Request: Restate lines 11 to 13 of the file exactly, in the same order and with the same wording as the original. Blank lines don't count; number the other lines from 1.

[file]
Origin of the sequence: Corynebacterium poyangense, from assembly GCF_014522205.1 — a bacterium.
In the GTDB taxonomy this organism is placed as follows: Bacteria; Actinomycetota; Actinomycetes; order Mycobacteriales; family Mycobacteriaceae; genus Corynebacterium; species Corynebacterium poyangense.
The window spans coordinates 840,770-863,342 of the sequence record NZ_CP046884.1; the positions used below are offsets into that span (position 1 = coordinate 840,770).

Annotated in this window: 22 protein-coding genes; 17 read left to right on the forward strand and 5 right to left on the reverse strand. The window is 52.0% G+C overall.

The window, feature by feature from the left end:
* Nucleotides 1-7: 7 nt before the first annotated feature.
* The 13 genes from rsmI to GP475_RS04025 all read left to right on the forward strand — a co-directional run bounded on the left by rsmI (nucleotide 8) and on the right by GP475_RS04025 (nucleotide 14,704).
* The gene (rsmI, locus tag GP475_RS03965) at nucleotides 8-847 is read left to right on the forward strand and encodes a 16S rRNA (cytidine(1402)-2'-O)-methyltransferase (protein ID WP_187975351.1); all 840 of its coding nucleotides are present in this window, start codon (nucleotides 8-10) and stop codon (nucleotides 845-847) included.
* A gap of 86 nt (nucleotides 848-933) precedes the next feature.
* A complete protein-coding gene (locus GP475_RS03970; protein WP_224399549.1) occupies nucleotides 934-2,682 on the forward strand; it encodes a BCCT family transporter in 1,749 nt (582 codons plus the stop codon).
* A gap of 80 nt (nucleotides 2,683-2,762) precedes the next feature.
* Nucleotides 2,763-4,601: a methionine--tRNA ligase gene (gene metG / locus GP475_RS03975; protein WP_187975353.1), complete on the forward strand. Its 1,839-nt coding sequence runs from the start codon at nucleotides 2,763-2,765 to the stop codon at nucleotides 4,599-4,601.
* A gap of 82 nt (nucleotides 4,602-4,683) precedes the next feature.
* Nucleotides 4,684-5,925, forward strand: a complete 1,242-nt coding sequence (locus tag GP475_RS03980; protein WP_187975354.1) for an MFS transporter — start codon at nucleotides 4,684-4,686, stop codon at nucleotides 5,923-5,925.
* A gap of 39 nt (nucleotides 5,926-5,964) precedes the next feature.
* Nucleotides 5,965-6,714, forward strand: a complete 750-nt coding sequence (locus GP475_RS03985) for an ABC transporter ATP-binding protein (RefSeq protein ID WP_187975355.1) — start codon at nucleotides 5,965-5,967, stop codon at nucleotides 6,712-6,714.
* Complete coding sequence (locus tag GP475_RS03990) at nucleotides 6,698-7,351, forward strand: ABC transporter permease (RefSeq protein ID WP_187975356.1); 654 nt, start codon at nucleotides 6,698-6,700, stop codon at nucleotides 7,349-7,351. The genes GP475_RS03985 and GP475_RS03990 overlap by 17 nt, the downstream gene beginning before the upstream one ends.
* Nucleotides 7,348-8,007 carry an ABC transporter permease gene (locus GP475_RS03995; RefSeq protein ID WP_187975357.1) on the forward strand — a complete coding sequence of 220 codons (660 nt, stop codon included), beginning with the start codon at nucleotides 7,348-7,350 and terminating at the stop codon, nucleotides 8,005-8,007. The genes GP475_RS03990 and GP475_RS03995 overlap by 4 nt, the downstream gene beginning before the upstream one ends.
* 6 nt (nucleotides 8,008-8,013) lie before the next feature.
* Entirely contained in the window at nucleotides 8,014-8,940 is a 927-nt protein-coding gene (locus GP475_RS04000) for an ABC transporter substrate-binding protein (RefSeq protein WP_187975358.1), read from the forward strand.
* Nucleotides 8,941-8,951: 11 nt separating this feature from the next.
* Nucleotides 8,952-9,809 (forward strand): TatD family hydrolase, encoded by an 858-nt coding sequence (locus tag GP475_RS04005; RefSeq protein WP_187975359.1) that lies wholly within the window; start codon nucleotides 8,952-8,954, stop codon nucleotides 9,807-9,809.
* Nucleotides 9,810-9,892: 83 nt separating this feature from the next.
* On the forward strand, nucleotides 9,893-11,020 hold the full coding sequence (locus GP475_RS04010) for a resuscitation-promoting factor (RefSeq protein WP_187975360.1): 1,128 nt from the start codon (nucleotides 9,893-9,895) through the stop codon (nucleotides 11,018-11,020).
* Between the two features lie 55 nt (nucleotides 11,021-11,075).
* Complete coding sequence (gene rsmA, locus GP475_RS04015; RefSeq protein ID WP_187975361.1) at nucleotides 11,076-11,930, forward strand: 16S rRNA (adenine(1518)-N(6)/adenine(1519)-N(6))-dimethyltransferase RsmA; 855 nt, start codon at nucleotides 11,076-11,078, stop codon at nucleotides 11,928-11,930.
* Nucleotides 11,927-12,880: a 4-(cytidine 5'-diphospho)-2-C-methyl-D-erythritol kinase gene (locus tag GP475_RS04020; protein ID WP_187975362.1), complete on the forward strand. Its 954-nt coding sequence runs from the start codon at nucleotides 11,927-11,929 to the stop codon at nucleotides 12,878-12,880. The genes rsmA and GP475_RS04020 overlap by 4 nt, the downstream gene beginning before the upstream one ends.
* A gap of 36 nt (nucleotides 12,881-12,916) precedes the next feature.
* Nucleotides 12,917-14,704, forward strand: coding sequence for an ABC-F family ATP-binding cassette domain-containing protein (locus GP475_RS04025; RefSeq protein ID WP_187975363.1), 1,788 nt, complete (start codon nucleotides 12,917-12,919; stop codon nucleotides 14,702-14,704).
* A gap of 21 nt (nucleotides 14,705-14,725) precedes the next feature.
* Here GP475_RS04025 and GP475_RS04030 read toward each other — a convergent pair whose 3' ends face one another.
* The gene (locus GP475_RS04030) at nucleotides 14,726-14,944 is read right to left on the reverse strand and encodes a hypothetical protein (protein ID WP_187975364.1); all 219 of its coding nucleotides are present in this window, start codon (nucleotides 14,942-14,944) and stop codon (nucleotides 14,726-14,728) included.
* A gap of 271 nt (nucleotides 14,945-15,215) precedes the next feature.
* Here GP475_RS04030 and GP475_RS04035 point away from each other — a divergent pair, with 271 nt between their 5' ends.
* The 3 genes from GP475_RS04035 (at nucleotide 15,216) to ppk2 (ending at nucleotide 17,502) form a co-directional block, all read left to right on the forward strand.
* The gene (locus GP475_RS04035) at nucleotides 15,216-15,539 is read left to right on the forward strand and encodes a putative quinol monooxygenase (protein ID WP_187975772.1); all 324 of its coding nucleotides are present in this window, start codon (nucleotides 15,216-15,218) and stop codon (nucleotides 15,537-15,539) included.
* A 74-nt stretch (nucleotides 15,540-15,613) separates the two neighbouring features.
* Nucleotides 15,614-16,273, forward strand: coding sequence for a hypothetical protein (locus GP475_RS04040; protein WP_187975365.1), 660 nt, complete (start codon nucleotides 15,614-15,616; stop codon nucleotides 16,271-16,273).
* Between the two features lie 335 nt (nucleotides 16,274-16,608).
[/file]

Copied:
* A gap of 80 nt (nucleotides 2,683-2,762) precedes the next feature.
* Nucleotides 2,763-4,601: a methionine--tRNA ligase gene (gene metG / locus GP475_RS03975; protein WP_187975353.1), complete on the forward strand. Its 1,839-nt coding sequence runs from the start codon at nucleotides 2,763-2,765 to the stop codon at nucleotides 4,599-4,601.
* A gap of 82 nt (nucleotides 4,602-4,683) precedes the next feature.